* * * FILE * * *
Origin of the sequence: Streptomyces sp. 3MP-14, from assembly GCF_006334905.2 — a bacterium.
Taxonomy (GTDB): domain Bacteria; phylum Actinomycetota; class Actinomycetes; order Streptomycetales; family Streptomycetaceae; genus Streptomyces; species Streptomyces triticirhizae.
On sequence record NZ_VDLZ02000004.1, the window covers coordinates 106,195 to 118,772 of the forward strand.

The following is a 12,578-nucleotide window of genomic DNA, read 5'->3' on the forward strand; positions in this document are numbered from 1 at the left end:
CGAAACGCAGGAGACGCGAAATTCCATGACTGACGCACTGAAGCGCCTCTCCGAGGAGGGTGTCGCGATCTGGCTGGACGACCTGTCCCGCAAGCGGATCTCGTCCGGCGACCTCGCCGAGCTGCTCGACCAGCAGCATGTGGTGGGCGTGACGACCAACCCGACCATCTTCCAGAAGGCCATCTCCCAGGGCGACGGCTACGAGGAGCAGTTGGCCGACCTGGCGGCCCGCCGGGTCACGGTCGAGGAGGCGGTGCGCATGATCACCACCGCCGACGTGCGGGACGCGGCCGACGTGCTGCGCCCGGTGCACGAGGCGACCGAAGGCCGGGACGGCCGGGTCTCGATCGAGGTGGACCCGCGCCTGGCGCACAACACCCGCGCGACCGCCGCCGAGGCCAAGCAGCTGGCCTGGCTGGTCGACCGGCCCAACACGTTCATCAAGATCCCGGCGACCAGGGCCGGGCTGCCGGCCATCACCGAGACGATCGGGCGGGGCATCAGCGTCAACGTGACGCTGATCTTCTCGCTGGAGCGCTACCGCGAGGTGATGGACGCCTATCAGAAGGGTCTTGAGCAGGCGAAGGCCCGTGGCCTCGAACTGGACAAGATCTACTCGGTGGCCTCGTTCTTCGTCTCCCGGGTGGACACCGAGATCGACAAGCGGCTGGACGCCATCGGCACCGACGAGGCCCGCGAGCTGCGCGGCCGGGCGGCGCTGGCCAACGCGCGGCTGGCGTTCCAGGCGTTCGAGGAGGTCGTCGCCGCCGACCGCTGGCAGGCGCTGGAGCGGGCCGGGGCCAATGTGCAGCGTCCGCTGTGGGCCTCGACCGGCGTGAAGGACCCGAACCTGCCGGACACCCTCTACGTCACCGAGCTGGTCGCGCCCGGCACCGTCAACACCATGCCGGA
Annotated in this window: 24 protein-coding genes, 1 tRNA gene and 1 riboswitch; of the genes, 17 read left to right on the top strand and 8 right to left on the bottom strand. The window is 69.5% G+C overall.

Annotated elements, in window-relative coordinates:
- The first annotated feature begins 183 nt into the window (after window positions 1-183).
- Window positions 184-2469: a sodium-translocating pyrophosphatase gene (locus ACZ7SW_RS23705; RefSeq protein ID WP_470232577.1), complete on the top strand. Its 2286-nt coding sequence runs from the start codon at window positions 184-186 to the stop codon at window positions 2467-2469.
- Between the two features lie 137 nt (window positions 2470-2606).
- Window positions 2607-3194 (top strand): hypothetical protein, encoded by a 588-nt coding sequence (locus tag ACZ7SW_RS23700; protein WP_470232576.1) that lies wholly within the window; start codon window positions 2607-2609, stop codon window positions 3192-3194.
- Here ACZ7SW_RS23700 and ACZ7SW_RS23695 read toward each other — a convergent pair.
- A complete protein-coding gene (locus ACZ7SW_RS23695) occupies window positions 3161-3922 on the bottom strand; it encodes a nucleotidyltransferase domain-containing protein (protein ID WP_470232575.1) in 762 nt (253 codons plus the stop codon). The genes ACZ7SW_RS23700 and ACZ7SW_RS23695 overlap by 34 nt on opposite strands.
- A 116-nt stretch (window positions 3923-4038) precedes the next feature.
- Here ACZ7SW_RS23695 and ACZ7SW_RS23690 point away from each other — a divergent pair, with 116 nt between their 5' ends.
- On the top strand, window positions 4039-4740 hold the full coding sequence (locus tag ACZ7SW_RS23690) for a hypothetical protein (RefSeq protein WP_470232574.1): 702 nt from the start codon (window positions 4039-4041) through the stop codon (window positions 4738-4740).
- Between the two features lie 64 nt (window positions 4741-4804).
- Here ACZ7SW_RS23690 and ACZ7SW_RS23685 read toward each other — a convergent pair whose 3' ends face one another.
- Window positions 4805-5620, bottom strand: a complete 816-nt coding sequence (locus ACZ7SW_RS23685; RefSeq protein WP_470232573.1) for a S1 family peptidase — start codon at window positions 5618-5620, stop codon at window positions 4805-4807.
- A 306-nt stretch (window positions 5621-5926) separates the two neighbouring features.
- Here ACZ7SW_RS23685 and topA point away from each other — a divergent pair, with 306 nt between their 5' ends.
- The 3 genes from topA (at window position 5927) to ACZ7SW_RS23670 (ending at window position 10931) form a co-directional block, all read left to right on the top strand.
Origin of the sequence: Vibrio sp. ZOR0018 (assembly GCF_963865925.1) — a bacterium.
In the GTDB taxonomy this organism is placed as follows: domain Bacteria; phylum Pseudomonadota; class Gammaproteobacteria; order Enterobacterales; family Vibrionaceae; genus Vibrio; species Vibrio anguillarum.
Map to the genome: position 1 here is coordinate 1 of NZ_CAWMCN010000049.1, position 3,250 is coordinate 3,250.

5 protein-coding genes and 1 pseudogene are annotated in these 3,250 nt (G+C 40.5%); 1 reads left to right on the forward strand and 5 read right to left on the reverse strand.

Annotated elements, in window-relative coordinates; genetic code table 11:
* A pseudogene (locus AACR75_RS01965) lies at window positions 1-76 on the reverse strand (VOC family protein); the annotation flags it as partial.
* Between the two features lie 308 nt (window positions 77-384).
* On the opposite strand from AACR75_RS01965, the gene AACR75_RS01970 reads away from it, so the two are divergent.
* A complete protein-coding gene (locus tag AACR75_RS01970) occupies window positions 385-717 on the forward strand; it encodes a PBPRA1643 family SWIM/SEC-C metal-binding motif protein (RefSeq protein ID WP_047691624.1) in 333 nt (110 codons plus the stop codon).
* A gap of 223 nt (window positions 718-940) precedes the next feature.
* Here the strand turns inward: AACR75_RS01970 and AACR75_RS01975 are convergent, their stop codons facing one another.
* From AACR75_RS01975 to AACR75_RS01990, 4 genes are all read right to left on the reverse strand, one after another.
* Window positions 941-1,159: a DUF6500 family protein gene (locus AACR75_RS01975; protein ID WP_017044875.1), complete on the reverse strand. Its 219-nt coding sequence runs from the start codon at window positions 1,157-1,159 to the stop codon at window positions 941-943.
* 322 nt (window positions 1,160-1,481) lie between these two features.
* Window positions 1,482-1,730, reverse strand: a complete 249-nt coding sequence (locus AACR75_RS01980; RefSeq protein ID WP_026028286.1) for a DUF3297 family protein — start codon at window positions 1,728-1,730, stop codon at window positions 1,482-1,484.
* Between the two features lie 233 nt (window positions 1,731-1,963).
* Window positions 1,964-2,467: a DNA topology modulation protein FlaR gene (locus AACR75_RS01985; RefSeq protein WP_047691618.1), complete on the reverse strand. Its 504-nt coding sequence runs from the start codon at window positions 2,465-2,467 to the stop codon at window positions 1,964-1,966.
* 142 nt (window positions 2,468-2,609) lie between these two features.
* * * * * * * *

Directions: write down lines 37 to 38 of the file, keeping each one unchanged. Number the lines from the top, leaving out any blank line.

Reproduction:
* Window positions 1,482-1,730, reverse strand: a complete 249-nt coding sequence (locus AACR75_RS01980; RefSeq protein ID WP_026028286.1) for a DUF3297 family protein — start codon at window positions 1,728-1,730, stop codon at window positions 1,482-1,484.
* Between the two features lie 233 nt (window positions 1,731-1,963).